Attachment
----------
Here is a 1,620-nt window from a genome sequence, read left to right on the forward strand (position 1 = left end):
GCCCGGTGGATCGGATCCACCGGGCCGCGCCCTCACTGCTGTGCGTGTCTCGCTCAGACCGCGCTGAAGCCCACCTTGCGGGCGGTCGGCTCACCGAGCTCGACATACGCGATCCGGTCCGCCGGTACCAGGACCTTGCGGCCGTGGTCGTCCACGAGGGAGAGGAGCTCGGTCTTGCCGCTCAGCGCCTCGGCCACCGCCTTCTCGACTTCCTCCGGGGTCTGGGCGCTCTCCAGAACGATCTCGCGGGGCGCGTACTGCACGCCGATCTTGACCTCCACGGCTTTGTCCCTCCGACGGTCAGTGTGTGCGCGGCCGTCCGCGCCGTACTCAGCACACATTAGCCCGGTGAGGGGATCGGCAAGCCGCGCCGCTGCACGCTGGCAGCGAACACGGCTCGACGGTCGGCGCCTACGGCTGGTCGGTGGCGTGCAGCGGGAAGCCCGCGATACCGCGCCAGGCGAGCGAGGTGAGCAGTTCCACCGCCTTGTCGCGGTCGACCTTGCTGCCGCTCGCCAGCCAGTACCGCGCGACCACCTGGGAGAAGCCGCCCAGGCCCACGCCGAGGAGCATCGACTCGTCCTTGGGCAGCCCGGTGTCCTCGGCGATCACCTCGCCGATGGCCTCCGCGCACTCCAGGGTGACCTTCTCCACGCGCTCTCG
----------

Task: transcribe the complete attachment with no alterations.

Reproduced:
Here is a 1,620-nt window from a genome sequence, read left to right on the forward strand (position 1 = left end):
GCCCGGTGGATCGGATCCACCGGGCCGCGCCCTCACTGCTGTGCGTGTCTCGCTCAGACCGCGCTGAAGCCCACCTTGCGGGCGGTCGGCTCACCGAGCTCGACATACGCGATCCGGTCCGCCGGTACCAGGACCTTGCGGCCGTGGTCGTCCACGAGGGAGAGGAGCTCGGTCTTGCCGCTCAGCGCCTCGGCCACCGCCTTCTCGACTTCCTCCGGGGTCTGGGCGCTCTCCAGAACGATCTCGCGGGGCGCGTACTGCACGCCGATCTTGACCTCCACGGCTTTGTCCCTCCGACGGTCAGTGTGTGCGCGGCCGTCCGCGCCGTACTCAGCACACATTAGCCCGGTGAGGGGATCGGCAAGCCGCGCCGCTGCACGCTGGCAGCGAACACGGCTCGACGGTCGGCGCCTACGGCTGGTCGGTGGCGTGCAGCGGGAAGCCCGCGATACCGCGCCAGGCGAGCGAGGTGAGCAGTTCCACCGCCTTGTCGCGGTCGACCTTGCTGCCGCTCGCCAGCCAGTACCGCGCGACCACCTGGGAGAAGCCGCCCAGGCCCACGCCGAGGAGCATCGACTCGTCCTTGGGCAGCCCGGTGTCCTCGGCGATCACCTCGCCGATGGCCTCCGCGCACTCCAGGGTGACCTTCTCCACGCGCTCTCG